Productivity Trap: Following a list can be a bad thing - Antique Trader

Productivity Trap: Following a list can be a bad thing

If you regularly spend time performing tasks that don’t create revenue, build a customer base, or on tasks that you can’t do or hate doing, you’ve fallen into the productivity trap.
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The path that leads to the productivity trap

Antique dealers work too hard.

Of course, “hard work” is a core American value. It’s said that working hard builds character, financial security, and happiness. To gain these benefits, we strive to maximize personal and corporate productivity. We employ checklists, analysis systems, and technology so that we may obtain more products, more sales, and more profits.

Isolator Helmet is a step towards the productivity trap

Hugo Gernsback's Isolator Helmet

In the past century, some ideas for increasing productivity have worked well, and others haven’t.

In 1913 Henry Ford’s moving assembly line reduced the time required to manufacture an automobile from 12 hours to two hours and 30 minutes. Ford could build cars better, faster, and cheaper than his competitors. As a result, American families could afford a car, and Ford sales skyrocketed.

In 1925, author, publisher, and inventor Hugo Gernsback introduced his Isolator helmet to the public. The device resembled a deep-sea diving helmet but was made of fabric rather than steel. It covered the head, had a view-plate in front, a tube connected to an oxygen tank, and a valve near the mouth to release the carbon dioxide created by breathing.

Science and Invention magazine featuring Hugo Gernsback's Isolator Helmet

Science and Invention magazine featuring Hugo Gernsback's Isolator Helmet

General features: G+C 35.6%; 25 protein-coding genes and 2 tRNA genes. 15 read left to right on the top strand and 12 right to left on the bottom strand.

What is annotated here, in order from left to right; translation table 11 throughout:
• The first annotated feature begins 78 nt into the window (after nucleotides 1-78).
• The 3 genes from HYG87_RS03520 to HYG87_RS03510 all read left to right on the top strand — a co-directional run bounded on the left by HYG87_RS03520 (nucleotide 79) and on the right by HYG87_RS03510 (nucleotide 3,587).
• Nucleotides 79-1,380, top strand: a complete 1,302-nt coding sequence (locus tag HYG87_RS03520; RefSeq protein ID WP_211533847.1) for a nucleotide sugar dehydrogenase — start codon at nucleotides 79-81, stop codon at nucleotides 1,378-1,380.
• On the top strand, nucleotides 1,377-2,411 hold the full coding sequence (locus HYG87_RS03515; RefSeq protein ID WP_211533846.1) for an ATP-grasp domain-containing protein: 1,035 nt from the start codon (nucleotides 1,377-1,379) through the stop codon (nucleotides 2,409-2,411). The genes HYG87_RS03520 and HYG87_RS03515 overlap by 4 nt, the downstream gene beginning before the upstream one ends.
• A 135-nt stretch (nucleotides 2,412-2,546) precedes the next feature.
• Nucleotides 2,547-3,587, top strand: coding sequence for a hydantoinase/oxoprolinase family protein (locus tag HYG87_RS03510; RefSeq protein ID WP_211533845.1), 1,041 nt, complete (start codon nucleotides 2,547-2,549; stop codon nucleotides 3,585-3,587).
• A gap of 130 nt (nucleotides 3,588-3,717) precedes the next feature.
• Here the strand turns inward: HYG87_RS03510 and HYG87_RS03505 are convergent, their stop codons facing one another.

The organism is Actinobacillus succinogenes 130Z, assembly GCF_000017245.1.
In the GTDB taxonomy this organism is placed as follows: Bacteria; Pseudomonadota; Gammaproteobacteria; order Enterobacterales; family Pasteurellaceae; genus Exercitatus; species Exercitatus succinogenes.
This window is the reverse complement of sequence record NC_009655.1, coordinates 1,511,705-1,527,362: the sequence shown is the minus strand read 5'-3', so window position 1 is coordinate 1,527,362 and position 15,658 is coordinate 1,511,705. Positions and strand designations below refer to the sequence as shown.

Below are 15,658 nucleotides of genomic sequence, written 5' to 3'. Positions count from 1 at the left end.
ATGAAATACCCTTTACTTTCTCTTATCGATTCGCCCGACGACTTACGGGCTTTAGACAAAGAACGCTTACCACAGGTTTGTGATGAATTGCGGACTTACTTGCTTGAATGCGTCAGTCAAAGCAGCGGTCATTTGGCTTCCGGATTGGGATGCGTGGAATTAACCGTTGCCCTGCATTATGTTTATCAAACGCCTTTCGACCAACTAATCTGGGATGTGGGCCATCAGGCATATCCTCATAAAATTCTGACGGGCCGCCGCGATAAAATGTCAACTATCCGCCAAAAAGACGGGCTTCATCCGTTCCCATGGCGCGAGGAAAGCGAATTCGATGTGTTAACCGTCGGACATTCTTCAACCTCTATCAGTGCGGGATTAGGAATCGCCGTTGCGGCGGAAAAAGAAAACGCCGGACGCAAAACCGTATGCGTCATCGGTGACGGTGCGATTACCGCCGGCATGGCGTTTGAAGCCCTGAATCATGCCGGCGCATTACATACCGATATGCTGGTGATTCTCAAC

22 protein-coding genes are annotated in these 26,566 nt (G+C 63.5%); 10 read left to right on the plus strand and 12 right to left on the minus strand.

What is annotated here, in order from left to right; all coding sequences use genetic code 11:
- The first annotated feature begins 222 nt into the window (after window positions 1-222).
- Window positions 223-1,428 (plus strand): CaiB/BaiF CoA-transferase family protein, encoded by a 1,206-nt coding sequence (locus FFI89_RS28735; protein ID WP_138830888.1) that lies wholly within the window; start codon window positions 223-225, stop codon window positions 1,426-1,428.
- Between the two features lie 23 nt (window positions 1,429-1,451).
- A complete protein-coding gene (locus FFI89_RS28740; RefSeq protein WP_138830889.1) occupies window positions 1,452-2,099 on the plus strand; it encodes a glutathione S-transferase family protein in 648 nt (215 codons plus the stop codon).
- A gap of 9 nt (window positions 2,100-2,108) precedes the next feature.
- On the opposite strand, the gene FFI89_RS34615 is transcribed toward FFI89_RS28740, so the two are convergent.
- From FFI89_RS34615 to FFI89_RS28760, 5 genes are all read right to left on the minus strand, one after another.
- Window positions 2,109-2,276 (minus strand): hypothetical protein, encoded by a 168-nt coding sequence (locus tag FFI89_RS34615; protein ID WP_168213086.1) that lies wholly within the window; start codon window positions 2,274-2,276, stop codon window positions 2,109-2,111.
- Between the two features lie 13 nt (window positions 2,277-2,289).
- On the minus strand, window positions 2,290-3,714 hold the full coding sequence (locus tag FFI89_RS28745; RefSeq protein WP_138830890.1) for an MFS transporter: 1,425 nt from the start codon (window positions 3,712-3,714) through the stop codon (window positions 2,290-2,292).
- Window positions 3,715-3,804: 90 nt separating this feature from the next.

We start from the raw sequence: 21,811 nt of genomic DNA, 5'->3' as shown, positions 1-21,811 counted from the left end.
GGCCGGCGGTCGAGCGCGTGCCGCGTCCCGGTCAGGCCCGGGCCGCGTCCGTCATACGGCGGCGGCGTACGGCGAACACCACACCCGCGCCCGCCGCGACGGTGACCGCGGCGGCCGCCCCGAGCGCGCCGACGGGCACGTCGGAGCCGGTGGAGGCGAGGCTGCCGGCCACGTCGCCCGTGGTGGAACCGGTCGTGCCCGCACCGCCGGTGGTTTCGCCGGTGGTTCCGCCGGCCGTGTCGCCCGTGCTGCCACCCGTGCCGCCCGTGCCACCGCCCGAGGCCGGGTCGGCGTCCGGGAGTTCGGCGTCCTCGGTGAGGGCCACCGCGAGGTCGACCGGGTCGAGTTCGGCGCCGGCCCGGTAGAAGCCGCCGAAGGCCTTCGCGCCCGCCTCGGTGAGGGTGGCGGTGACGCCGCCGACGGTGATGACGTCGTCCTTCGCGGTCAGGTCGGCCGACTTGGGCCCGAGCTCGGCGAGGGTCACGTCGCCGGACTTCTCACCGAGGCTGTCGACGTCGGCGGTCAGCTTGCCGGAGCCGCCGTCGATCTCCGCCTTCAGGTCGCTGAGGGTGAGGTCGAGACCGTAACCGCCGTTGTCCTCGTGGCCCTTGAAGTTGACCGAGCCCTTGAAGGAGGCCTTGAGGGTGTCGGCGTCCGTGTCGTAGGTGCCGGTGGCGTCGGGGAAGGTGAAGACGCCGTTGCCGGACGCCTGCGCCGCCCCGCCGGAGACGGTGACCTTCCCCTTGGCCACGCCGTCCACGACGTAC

The device wasn’t intended for scientific exploration, though; it was intended to increase the productivity of office workers. The theory was that the helmet would reduce distractions and therefore increase focus on one’s work. Although Gernsback was issued a patent on the device, there is no record of it ever being manufactured.

Henry Ford’s concept was process-oriented; Hugo Gernsback’s was task-oriented.

In your business, are you more Ford or more Gernsback?

Focus on the 'big picture'

When our daily activities are driven by to-do lists, it’s easy to lose track of the “big picture” and become task oriented. Stores must open on time, listings must get posted, merchandise must be acquired and displayed, and bills must be paid in order to stay in business. But there are always more tasks to be done than there are hours in a day to perform them. Paying for help isn’t always a solution; too often it’s easier for an owner to perform a task rather than delegate it and take the time to train an employee.

So, we “work hard.” We put in long hours and make sacrifices. We’re always on the move, always “doing business.” At the end of the day, we still haven’t engaged customers on social media, decorated the store for the season, read industry news, updated our website, created our next seasonal promotion, or performed a dozen other tasks that can be done tomorrow. Like Scarlett O’Hara in “Gone with the Wind,” we declare: “I won’t think about that today; I’ll think about that tomorrow.”

The Isolator Helmet by Hugo Gernsback

The Isolator Helmet by Hugo Gernsback

Such an approach takes a physical, mental, and financial toll on an antique dealer. The Harvard Business Review reports that compared to other industrialized nations, American workers sleep less, take fewer vacations, and have higher incidences of illness [https://hbr.org/2010/05/the-productivity-myth-2].

All our hard work results in less productivity rather than more productivity. The result is burnout.

Entrepreneurs maintain that one should work smart rather than work hard. We each have our own definition of what it means to work smart.